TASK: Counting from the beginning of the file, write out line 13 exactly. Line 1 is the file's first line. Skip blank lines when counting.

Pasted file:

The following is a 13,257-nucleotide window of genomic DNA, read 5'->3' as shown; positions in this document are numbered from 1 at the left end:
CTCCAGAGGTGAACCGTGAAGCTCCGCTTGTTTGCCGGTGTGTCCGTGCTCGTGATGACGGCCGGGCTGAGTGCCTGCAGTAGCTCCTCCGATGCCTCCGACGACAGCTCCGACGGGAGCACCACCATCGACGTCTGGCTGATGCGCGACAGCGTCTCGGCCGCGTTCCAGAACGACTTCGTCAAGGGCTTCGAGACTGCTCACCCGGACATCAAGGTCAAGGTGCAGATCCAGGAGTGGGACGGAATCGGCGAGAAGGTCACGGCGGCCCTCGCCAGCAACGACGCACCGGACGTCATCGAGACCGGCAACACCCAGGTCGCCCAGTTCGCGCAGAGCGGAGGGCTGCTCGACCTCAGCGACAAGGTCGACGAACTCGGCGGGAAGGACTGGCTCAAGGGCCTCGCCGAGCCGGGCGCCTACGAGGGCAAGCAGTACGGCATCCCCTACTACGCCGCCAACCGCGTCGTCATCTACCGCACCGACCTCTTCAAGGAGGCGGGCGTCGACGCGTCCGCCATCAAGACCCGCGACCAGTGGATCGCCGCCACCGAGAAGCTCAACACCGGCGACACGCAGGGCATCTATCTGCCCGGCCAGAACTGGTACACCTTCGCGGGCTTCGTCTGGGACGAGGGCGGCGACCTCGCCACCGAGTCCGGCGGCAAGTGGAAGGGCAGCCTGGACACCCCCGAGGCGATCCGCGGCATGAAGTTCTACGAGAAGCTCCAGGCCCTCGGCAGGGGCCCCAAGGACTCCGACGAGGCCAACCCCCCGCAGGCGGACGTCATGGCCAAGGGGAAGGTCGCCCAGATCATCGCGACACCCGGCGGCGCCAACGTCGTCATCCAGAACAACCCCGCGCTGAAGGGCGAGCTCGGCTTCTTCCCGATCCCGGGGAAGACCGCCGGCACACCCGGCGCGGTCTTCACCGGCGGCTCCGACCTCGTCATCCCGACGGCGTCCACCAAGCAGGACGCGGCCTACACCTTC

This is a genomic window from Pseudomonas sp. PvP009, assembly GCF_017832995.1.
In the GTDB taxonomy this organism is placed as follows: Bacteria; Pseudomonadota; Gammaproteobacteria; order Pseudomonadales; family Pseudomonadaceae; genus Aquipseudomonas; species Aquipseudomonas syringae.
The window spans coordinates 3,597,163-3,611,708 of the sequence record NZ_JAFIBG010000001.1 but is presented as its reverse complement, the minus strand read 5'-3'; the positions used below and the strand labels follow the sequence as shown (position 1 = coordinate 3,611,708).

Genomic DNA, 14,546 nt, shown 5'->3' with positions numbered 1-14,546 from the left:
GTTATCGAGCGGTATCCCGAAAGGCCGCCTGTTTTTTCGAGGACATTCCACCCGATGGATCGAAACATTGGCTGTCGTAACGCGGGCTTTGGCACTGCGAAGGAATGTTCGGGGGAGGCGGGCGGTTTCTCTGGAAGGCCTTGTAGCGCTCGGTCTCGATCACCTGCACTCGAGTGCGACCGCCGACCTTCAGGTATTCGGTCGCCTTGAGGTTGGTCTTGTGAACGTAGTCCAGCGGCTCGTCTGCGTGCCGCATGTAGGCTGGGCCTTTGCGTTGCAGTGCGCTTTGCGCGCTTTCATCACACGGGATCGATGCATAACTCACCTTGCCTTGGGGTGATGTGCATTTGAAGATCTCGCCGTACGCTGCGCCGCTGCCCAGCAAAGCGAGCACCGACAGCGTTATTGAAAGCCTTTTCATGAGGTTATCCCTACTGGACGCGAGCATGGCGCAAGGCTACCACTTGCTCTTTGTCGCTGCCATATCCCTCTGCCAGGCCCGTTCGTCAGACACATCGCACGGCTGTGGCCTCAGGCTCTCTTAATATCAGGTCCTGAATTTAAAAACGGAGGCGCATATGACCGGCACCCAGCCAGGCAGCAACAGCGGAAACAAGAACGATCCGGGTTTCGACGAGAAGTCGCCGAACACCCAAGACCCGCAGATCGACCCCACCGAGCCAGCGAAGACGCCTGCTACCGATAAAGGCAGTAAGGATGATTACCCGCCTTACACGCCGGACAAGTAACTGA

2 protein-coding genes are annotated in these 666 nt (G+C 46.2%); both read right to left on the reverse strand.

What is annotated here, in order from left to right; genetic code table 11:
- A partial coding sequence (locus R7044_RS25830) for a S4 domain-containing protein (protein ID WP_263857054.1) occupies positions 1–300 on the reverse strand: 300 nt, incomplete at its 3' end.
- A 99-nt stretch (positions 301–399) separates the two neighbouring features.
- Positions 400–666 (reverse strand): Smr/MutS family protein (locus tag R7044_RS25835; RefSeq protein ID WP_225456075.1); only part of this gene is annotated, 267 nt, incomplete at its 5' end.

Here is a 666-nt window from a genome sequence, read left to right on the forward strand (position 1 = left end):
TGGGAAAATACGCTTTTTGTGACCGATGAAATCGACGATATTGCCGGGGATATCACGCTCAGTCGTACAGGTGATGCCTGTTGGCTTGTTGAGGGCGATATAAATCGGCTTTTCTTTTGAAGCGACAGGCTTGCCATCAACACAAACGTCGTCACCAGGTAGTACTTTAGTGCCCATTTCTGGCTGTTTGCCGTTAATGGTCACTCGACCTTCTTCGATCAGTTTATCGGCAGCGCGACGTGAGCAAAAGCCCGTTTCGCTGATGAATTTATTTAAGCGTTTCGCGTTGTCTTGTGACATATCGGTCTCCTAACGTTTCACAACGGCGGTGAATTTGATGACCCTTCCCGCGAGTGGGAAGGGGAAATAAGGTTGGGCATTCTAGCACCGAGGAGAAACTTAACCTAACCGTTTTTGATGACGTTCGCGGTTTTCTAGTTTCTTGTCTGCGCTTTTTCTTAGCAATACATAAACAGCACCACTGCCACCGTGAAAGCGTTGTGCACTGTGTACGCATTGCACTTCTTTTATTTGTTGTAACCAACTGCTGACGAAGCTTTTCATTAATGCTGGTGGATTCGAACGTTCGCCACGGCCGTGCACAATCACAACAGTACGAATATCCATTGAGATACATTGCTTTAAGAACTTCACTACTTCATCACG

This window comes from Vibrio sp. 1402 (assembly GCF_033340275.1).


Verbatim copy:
Here is a 666-nt window from a genome sequence, read left to right on the forward strand (position 1 = left end):